Net book value is a key figure for many investors. Since it's the closest estimate of the company's underlying value — both what it paid for its assets and what it could get from selling them — it often provides a "floor" for any other valuation. In addition, net book value tells investors what the company has invested to get whatever return it currently earns. Thus, net book value helps measure the efficiency of a business.
Book value is the value of a company's assets, minus its liabilities. There are several variants on book value, but all of them encompass the value of a company's real estate, equipment, inventory, cash on hand and accounts receivable, as well as the size of the company's accounts payable, debt and taxes due. There are variations on book value depending on the exact nature of the calculation.
To begin calculating book value, add up the total value of the company's assets. Assets are defined as anything that has value for the company. There are some assets that have an obvious value, such as cash on hand: It's worth 100 percent of its face value. Other assets are harder to value. A manufacturer might have spent $1 million making a one-of-a-kind machine that no other company can use. If that machine produces $500,000 per year in profits, it's clearly quite valuable, but it can't be sold for anything near its real value. Accountants often create policies for valuing such complex assets.
Note the total value of these assets.
Next calculate the company's total liabilities. Liabilities are anything that cause future cash outlays. If a company owes $50,000 to a supplier, that's a liability, as it will have to pay that amount eventually. Other liabilities are harder to value, though. If the company has been sued for $1 million, it's not a $1 million liability, as they may not have to pay. But it's not a $0 liability, as the company is worth less after being sued than it was before. Companies often adjust their liabilities for potential risks like these based on the likely outcome.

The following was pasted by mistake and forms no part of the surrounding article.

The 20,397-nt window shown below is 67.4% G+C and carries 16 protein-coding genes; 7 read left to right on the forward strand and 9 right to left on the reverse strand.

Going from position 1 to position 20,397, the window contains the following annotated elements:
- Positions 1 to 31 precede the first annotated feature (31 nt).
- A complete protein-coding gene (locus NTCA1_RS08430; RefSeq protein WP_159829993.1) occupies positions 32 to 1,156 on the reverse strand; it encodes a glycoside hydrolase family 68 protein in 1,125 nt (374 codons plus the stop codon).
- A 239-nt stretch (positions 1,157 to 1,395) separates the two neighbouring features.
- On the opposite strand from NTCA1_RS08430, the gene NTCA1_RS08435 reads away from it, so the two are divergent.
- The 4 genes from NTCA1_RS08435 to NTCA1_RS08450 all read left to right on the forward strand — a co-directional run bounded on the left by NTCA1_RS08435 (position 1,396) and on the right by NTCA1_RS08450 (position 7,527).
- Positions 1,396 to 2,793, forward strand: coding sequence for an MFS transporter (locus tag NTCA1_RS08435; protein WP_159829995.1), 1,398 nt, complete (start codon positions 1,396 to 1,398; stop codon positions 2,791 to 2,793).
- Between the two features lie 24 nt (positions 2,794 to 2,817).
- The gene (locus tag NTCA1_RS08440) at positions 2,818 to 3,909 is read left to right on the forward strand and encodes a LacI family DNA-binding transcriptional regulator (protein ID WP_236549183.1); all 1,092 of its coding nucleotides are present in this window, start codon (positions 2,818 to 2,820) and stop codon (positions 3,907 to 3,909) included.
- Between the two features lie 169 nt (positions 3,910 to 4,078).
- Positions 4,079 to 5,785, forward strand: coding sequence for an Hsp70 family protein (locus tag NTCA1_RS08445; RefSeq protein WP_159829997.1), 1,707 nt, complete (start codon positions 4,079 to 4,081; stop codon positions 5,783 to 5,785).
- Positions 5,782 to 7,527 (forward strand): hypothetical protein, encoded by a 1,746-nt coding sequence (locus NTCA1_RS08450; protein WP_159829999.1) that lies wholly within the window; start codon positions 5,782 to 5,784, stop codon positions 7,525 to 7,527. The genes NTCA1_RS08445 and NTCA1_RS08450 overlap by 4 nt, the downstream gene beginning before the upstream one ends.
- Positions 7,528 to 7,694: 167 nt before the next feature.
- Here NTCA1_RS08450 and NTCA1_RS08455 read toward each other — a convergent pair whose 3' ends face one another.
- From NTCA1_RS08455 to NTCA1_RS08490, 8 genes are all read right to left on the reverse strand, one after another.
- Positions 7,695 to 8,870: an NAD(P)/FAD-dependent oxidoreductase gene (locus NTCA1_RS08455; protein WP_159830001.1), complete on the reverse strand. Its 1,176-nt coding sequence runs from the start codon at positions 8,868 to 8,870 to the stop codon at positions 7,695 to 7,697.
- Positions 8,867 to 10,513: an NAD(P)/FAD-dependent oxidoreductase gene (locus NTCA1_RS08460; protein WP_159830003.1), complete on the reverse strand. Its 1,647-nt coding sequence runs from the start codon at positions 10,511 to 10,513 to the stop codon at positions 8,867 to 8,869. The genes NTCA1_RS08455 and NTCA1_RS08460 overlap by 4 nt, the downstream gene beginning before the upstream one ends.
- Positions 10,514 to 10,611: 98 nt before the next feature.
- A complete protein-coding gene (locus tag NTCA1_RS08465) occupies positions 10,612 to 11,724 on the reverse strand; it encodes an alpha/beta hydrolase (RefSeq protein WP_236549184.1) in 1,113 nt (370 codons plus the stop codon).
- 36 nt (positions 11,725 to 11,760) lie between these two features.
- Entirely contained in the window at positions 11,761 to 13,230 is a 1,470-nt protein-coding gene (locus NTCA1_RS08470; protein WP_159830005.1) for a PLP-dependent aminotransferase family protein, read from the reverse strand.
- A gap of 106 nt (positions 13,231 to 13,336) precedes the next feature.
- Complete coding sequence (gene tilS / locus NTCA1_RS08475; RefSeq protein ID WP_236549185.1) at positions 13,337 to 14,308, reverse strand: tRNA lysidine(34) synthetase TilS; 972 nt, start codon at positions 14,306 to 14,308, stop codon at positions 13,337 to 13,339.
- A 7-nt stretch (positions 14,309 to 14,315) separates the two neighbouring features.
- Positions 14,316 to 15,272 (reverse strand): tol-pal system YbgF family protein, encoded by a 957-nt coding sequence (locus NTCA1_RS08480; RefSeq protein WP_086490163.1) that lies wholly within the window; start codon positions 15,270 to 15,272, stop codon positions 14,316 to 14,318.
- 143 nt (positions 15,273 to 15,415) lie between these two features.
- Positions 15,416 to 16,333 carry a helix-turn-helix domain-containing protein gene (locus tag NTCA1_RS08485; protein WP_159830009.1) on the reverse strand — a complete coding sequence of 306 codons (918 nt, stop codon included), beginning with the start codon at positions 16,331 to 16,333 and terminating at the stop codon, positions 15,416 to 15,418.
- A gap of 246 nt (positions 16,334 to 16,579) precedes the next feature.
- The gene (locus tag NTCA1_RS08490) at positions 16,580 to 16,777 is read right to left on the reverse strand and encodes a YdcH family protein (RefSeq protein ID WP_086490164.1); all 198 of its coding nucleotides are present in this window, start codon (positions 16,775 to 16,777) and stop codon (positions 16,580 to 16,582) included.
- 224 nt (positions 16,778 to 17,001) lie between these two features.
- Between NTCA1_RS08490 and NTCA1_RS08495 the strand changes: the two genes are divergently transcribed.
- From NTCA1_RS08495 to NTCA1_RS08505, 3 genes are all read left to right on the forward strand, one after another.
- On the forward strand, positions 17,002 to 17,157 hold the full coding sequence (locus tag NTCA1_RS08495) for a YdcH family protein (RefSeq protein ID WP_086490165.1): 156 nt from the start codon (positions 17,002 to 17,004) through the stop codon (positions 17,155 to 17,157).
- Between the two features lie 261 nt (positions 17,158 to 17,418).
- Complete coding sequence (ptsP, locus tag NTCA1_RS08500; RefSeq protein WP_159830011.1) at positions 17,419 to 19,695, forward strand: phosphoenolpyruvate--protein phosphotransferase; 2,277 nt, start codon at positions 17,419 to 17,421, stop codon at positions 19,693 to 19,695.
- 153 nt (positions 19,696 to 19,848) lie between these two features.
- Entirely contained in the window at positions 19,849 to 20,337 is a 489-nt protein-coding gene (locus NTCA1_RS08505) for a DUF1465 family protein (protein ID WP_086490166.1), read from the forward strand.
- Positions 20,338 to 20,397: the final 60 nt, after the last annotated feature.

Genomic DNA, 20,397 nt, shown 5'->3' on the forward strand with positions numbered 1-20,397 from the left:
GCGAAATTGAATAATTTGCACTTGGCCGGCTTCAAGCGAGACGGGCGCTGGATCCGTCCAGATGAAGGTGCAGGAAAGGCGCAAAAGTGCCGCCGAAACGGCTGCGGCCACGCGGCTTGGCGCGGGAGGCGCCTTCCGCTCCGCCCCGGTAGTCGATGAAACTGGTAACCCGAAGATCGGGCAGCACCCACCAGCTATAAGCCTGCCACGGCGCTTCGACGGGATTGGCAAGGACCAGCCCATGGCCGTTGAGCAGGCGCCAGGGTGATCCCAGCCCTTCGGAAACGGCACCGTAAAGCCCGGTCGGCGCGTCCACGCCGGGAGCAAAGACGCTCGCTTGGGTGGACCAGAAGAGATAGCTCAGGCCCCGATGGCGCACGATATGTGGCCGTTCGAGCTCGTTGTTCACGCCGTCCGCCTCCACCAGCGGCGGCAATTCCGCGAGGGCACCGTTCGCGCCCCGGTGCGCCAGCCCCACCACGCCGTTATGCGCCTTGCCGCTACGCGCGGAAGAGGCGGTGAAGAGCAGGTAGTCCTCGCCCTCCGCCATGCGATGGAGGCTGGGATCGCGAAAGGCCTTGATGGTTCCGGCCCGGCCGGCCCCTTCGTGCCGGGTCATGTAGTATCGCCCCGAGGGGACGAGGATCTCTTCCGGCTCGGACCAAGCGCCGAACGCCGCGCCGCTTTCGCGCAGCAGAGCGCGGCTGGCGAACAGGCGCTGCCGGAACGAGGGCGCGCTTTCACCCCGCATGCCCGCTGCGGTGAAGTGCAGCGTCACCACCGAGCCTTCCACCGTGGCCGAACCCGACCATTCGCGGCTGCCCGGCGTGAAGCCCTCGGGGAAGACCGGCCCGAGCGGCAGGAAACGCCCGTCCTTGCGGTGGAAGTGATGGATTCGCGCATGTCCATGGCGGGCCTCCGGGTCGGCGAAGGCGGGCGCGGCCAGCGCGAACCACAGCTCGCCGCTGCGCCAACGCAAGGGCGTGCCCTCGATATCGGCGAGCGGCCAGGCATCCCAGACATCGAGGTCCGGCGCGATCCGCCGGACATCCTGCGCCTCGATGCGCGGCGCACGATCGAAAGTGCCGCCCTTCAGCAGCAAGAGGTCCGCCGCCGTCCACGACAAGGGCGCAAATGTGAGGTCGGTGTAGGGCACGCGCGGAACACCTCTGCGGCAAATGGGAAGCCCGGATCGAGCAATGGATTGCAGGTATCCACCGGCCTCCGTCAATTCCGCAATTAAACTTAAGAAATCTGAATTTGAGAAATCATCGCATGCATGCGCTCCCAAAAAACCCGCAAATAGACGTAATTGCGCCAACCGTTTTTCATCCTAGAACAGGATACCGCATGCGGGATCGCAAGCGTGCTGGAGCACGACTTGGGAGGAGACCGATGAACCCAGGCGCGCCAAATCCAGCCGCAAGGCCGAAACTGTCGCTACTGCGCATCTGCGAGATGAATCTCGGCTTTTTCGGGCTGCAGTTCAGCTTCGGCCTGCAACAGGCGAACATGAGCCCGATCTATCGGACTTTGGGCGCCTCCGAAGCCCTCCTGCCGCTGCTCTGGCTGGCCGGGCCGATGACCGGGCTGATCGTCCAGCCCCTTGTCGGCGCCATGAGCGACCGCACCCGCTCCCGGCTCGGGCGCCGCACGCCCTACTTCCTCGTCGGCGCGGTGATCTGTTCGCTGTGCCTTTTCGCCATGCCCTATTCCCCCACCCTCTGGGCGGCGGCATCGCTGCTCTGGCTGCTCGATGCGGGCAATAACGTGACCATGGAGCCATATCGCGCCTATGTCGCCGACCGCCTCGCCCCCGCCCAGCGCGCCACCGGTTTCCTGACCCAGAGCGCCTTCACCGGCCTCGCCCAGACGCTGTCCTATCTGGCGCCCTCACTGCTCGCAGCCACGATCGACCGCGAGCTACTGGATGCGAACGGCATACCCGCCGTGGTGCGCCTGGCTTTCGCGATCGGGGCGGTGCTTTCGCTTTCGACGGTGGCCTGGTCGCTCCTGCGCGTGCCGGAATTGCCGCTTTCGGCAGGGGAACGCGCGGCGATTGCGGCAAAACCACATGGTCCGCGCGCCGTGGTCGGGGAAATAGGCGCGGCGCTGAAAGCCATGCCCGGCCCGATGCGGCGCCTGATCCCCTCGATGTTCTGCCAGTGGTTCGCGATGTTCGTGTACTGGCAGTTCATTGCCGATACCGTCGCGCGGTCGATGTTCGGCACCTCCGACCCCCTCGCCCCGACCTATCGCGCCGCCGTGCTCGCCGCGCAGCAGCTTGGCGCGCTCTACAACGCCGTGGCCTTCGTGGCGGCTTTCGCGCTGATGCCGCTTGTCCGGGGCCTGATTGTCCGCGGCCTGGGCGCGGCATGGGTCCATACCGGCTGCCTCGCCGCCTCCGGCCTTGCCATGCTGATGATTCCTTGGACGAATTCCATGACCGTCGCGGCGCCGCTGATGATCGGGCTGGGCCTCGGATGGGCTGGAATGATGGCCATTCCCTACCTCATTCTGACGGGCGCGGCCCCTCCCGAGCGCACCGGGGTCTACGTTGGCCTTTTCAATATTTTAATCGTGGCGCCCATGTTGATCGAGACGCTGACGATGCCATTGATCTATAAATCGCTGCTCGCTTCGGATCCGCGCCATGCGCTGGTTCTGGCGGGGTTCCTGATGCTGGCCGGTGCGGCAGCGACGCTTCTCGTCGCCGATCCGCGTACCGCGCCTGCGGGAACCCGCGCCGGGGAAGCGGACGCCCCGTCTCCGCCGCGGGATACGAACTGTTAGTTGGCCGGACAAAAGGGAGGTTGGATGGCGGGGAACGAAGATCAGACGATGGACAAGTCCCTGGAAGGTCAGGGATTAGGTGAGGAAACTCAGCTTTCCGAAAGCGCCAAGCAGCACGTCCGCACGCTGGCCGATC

Note this number.
Intangible Assets and Liabilities
Decide how to handle intangible assets and liabilities. For many companies, the most valuable asset they own isn't tangible. A famous brand name such as Coca-Cola is worth billions of dollars, but it doesn't get added to a company's balance sheet. At the same time, pension liabilities can create a long-term cost for a company that's hard to estimate.
In general, you decide whether you're calculating worst-case or best-case scenarios. If you're considering the company's liquidation value, you should pay attention to only tangible assets, but to both tangible and intangible liabilities. If you're considering a company's highest possible future valuation, look at tangible and intangible assets, as well as discount intangible liabilities.
Adjust your total asset value and total liability value based on these intangible considerations.
Calculating Net Book Value
Subtract liabilities from assets. The result is the company's net book value. Use the guidance from previous sections to determine how to count difficult-to-measure assets and liabilities. This calculation takes into account everything of value the company owns, as well as all of its promises to other parties. The difference between these two numbers is what's left for the company's shareholders.
Check Your Work
To check your work, add the liabilities one at a time to the book value, until there are no liabilities left to add. The resulting number should be the company's assets, as calculated earlier. This is because net book value is equal to assets minus liabilities. Adding liabilities back to the equation leaves assets.